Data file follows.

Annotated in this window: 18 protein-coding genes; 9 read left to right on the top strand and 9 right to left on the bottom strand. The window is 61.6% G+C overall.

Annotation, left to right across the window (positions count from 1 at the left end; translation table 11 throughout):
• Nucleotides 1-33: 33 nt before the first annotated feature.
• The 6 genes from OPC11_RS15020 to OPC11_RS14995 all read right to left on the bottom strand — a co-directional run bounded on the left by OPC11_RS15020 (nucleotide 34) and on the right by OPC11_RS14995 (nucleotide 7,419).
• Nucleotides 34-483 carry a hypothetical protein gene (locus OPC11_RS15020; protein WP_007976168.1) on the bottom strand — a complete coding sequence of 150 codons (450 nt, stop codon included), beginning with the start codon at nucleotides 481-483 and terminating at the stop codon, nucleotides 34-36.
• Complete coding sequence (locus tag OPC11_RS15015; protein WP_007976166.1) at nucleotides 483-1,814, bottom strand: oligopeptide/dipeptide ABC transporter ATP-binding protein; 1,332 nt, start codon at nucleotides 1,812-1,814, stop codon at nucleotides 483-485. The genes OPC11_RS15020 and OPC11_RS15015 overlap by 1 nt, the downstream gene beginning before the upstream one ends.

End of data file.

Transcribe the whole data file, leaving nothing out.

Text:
Annotated in this window: 18 protein-coding genes; 9 read left to right on the top strand and 9 right to left on the bottom strand. The window is 61.6% G+C overall.

Annotation, left to right across the window (positions count from 1 at the left end; translation table 11 throughout):
• Nucleotides 1-33: 33 nt before the first annotated feature.
• The 6 genes from OPC11_RS15020 to OPC11_RS14995 all read right to left on the bottom strand — a co-directional run bounded on the left by OPC11_RS15020 (nucleotide 34) and on the right by OPC11_RS14995 (nucleotide 7,419).
• Nucleotides 34-483 carry a hypothetical protein gene (locus OPC11_RS15020; protein WP_007976168.1) on the bottom strand — a complete coding sequence of 150 codons (450 nt, stop codon included), beginning with the start codon at nucleotides 481-483 and terminating at the stop codon, nucleotides 34-36.
• Complete coding sequence (locus tag OPC11_RS15015; protein WP_007976166.1) at nucleotides 483-1,814, bottom strand: oligopeptide/dipeptide ABC transporter ATP-binding protein; 1,332 nt, start codon at nucleotides 1,812-1,814, stop codon at nucleotides 483-485. The genes OPC11_RS15020 and OPC11_RS15015 overlap by 1 nt, the downstream gene beginning before the upstream one ends.